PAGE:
Urban Road User Charging Online Knowledge Base
What Are The Implications For Other Themes?
There are the following implications for other themes:
• Objectives: The objectives of road pricing schemes will determine the outcome indicators that need to be predicted. The ability to represent impacts in faithful and informative ways is likely to be important in demonstrating the extent to which objectives can be met. On the other hand, the inability to predict impacts in some areas may act as a significant constraint on the pursuit of related objectives.
• Scheme design: Prediction has, potentially, an extremely important role to play in informing scheme design, through representation of the impacts of a range of alternative scenarios. Depending on design details, traffic flows may be reduced on some routes but increased on others.
• Technology: Predictive work that focuses on the performance of technology may help to show which options are feasible and may also assist with technological design details.
• Traffic effects: While predictive models are designed to estimate traffic effects, the actual effects of implemented schemes will provide an important input to the enhancement of predictive models.
• Environment: Prediction of environmental effects is increasingly possible, but is much more robust for estimating emissions than concentrations or exposure to those concentrations.
• Economy: Prediction of the wider economic impacts of road pricing is one of the most problematic / least well developed areas of research. In economic theory, road pricing is considered to improve efficiency in the travel market leading to benefits throughout the economy. In practical policy-making, concerns exist about whether real road pricing schemes will lead to positive or negative benefits for economic activity within charged areas and whether unilaterally implemented schemes may affect economic competition between localities.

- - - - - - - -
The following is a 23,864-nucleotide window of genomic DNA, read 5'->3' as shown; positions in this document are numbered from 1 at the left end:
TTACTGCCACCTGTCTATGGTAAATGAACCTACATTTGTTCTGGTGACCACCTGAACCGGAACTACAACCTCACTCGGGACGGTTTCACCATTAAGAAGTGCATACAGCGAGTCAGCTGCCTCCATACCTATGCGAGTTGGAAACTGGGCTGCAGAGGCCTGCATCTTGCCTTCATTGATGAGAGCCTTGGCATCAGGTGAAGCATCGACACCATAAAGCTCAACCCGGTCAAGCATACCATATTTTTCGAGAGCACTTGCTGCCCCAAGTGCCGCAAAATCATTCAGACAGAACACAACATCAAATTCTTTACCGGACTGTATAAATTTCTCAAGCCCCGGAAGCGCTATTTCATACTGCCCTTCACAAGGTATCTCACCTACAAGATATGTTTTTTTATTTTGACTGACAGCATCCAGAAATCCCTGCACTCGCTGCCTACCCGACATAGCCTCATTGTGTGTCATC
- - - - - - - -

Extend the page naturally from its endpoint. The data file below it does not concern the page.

• Equity: Prediction of distributional impacts of road pricing across the population is likely to be central in determining equity effects but is difficult because many models do not reflect different user groups This may also be expected to feed into consideration of mitigation measures within scheme design.
• Appraisal: As will be discussed in Chapter 11, information for appraisal is generally derived from predictive models. Hence these areas are inextricably linked.
• Acceptability: The acceptability of road pricing may be related to perceptions of its effectiveness and how its impacts are distributed across the population. Prior to implementation, prediction is likely to be the most reliable source of this information and may play a critical role in the political process. In particular, evidence about the robustness of predicted outcomes will affect the levels of trust that politicians and the public will be prepared to place in the policy-making processes.
• Transferability: The ability to predict the impacts of road pricing may sometimes be critically dependent on whether information can be transferred reliably between different situations. In particular, variations in approaches to prediction and appraisal between different locations may affect how transferable outputs from one road pricing study are to another.
• Implementation: Reliable prediction, particularly of the short term impacts of road pricing, is fundamental to successful implementation. Stakeholder involvement in the prediction process should help to reduce the risk of unexpected and unacceptable impacts during the implementation process.
• Evaluation: Prediction does not contribute directly to the evaluation process, except as a reference against which predicted effects can be compared. But thorough evaluation will help in our understanding of the performance of road pricing schemes, and hence in our ability to predict them.